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Jun 18, 2019
6:58PM

High blood pressure drug has potential to slow down Alzheimer's disease: Study

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A high blood pressure drug has the potential to slow down Alzheimer's disease by improving the flow of blood to parts of the brain linked to memory, a study suggests.

Researchers at Radboud University in the Netherlands found the drug nilvadipine increased blood flow to the brain's memory and learning centre among people with Alzheimer's without affecting other parts of the brain. Nilvadipine is a calcium channel blocker used to treat high BP.

The findings were published in the journal Hypertension. They indicate that the known decrease in cerebral blood flow in patients with Alzheimer's can be reversed in some regions. However,  the researchers questioned whether the observed increase in cerebral blood flow translates to clinical benefits.

Alzheimer's disease is the most common form of dementia. The risk for the disease increases with age and the causes are largely unknown. Previous research has shown that blood flow to the brain declines in early Alzheimer's disease. In the study, researchers measured blood flow to specific regions of the brain using a unique magnetic resonance imaging (MRI) technique.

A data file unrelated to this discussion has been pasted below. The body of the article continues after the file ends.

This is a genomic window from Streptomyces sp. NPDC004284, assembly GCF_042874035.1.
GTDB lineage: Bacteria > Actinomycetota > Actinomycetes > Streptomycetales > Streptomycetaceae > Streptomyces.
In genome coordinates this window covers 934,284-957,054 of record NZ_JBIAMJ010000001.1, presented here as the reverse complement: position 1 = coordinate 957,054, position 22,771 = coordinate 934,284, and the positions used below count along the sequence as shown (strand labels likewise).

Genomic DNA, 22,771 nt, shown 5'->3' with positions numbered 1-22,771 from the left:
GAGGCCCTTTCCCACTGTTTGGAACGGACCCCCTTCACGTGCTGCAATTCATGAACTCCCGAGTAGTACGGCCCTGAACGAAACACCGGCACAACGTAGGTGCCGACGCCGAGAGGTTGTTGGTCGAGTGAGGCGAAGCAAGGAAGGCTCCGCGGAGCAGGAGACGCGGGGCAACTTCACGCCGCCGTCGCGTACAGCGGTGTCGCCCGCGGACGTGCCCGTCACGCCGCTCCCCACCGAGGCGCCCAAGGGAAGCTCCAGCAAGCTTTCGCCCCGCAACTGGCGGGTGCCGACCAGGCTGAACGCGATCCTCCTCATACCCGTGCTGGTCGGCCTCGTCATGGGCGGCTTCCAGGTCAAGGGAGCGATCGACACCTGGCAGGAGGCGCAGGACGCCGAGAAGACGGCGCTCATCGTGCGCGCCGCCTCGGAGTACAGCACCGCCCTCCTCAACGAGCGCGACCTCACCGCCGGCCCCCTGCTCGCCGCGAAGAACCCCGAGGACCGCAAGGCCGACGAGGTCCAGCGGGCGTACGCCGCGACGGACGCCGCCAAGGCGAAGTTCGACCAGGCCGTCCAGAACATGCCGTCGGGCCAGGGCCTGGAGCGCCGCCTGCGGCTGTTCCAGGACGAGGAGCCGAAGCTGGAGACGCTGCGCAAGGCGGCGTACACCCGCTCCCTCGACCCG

Results showed that blood flow to the hippocampus - the brain's memory and learning centre - increased. Blood flow to other regions of the brain was unchanged. Researchers note that the study's sample sizes were too small and follow-up time too short to reliably study the effects of this cerebral blood flow increase on structural brain measures and cognitive measures.

Study participants were screened between 2013 and 2015 as part of a larger research project. In that larger project, effects on cerebral blood flow were not measured. Overall, no clinical benefit was noted with use of nilvadipine. However, a subgroup of patients with only mild symptoms of disease did show benefit of a slower decline in memory.


Previous studies have hinted that high BP treatment could reduce the risk of developing dementia. The researchers think that beneficial effects on brain blood flow could explain part of this effect.

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